- If your sauce is not ready (because you have not yet completed Part 2), pour some olive oil over the pasta and stir a little to mix it in. This will keep the pasta from becoming one giant stuck-together pasta blob.
Part 2: Let’s Make A Cheese Sauce
- Put the butter in your larger saucepan.
- Turn heat to medium, and melt the butter.
- Once the butter is melted, add the flour.
- Stir frequently (every 15 seconds or so) until the sauce turns golden-brown - this will take 5 to 10 minutes depending on your stove. My personal measure of whether I have browned it enough is whether I think “oh crap have I burned it?” (I have only actually burned a flour+butter mixture once. If you do not smell a truly awful smell, you have not burned it.)
- Take the bay leaves out of the milk and discard them (into your trash or compost).
- Add the milk to your flour+butter mixture. If you have a ladle, you can ladle the milk into the flour+butter, and stir after each ladle-ful. If not, pour very slowly and carefully, stirring after each quarter-cup or so. The last cup of milk can just get poured in all at once.
- Start preheating your oven now (400 degrees F).
- If you have a whisk, now is a great time to use it. Stir frequently (every 15 seconds) until the sauce thickens a bit (which will take about 10 minutes).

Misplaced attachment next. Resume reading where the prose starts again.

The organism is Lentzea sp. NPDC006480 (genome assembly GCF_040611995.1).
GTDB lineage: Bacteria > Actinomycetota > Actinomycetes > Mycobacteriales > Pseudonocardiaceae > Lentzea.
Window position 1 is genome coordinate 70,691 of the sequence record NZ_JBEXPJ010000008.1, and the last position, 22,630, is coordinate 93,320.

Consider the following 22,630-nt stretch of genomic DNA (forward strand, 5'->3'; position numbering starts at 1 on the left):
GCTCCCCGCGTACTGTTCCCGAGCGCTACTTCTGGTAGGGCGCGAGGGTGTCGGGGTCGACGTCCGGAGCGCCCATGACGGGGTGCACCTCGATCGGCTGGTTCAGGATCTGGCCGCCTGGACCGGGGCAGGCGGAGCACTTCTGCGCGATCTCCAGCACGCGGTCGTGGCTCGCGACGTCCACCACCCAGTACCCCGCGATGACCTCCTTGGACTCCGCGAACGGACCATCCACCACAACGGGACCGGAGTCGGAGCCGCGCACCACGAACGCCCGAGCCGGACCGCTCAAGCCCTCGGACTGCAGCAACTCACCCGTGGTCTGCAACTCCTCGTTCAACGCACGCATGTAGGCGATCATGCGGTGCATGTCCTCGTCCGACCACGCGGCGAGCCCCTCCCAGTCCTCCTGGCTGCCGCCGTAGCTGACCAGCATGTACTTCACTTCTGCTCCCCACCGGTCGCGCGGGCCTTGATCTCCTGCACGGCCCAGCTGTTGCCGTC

- Add the cheddar cheese. Stir frequently (every ~15 seconds) until it’s all melted and evenly mixed in.
- Add the paprika. If you are using the optional spices (cardamom, nutmeg, and cayenne), add those too. Stir for a minute.
Part 3: Mix It All Together
- If you haven’t yet preheated your oven (to 400 degrees F), do so now.
- Pour the sauce over the pasta.
- Mix in the sausage, peppers, and Parmesan-or-other-hard-cheese.
- Add a pinch of salt.
- Add pepper (anywhere between a pinch and a tablespoon is fine).
- Give the mixture some good, solid stirs to get everything mixed as evenly as possible.
- Grease your baking dish (coat the inside with a thin layer of oil).
- Pour the pasta/sausage/pepper/sauce mixture into the baking dish.
- If you’re using breadcrumbs, pour breadcrumbs over the top of the pasta. The goal is a thin layer of breadcrumbs over the dish.
Part 4: Bake It And Eat It
- Put the dish in the oven and bake for 15 or 20 minutes. The goal is to have the sauce thicken some, have the breadcrumbs (if present) brown a little, and have the pasta on the edges get a tiny bit drier, all of which will make the top a little bit crunchy. (Ultimately, you are the master of this macaroni dish, and you can make it as crunchy or non-crunchy as you want. I cannot stop you.)
- Take the dish out of the oven and leave it for 5 minutes.
- No, seriously, leave it there for 5 minutes. If you try to eat this straight out of the oven, you will burn your tongue.
- Once you have waited 5 minutes, it is now safe to eat the pasta.
Part 5: Leftovers
Leftovers can be refrigerated for several days, either in a covered container or in a dish with cling wrap over the top. (I usually put cling wrap over the top of the baking dish and put the entire baking dish in the fridge.) The microwave is an excellent way to reheat leftover mac-and-cheese, which tastes nearly as good as it does fresh out of the oven.
This recipe is based on Mark Bittman's recipe for baked macaroni and cheese